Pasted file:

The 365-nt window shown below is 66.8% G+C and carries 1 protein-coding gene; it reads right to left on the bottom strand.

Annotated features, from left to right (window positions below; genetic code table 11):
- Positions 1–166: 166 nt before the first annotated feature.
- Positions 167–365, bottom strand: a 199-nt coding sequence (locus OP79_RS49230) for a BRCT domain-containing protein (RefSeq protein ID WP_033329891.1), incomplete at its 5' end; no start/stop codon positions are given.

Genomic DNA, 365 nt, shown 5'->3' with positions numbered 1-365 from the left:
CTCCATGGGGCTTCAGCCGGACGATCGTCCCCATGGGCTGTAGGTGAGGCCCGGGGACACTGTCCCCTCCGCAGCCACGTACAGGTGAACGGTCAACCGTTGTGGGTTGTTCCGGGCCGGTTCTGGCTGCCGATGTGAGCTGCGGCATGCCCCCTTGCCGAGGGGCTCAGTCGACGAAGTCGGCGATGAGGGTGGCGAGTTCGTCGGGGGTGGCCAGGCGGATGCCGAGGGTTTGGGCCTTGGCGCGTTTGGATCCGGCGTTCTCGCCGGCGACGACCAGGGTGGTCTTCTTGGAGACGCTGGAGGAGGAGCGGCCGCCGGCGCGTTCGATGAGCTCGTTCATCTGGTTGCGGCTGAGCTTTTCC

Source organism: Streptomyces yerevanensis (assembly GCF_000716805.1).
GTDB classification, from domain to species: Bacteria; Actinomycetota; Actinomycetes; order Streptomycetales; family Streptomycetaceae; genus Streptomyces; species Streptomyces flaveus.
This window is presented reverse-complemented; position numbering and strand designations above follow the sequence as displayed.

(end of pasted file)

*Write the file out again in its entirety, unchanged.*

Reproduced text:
The 365-nt window shown below is 66.8% G+C and carries 1 protein-coding gene; it reads right to left on the bottom strand.

Annotated features, from left to right (window positions below; genetic code table 11):
- Positions 1–166: 166 nt before the first annotated feature.
- Positions 167–365, bottom strand: a 199-nt coding sequence (locus OP79_RS49230) for a BRCT domain-containing protein (RefSeq protein ID WP_033329891.1), incomplete at its 5' end; no start/stop codon positions are given.

Genomic DNA, 365 nt, shown 5'->3' with positions numbered 1-365 from the left:
CTCCATGGGGCTTCAGCCGGACGATCGTCCCCATGGGCTGTAGGTGAGGCCCGGGGACACTGTCCCCTCCGCAGCCACGTACAGGTGAACGGTCAACCGTTGTGGGTTGTTCCGGGCCGGTTCTGGCTGCCGATGTGAGCTGCGGCATGCCCCCTTGCCGAGGGGCTCAGTCGACGAAGTCGGCGATGAGGGTGGCGAGTTCGTCGGGGGTGGCCAGGCGGATGCCGAGGGTTTGGGCCTTGGCGCGTTTGGATCCGGCGTTCTCGCCGGCGACGACCAGGGTGGTCTTCTTGGAGACGCTGGAGGAGGAGCGGCCGCCGGCGCGTTCGATGAGCTCGTTCATCTGGTTGCGGCTGAGCTTTTCC

Source organism: Streptomyces yerevanensis (assembly GCF_000716805.1).
GTDB classification, from domain to species: Bacteria; Actinomycetota; Actinomycetes; order Streptomycetales; family Streptomycetaceae; genus Streptomyces; species Streptomyces flaveus.
This window is presented reverse-complemented; position numbering and strand designations above follow the sequence as displayed.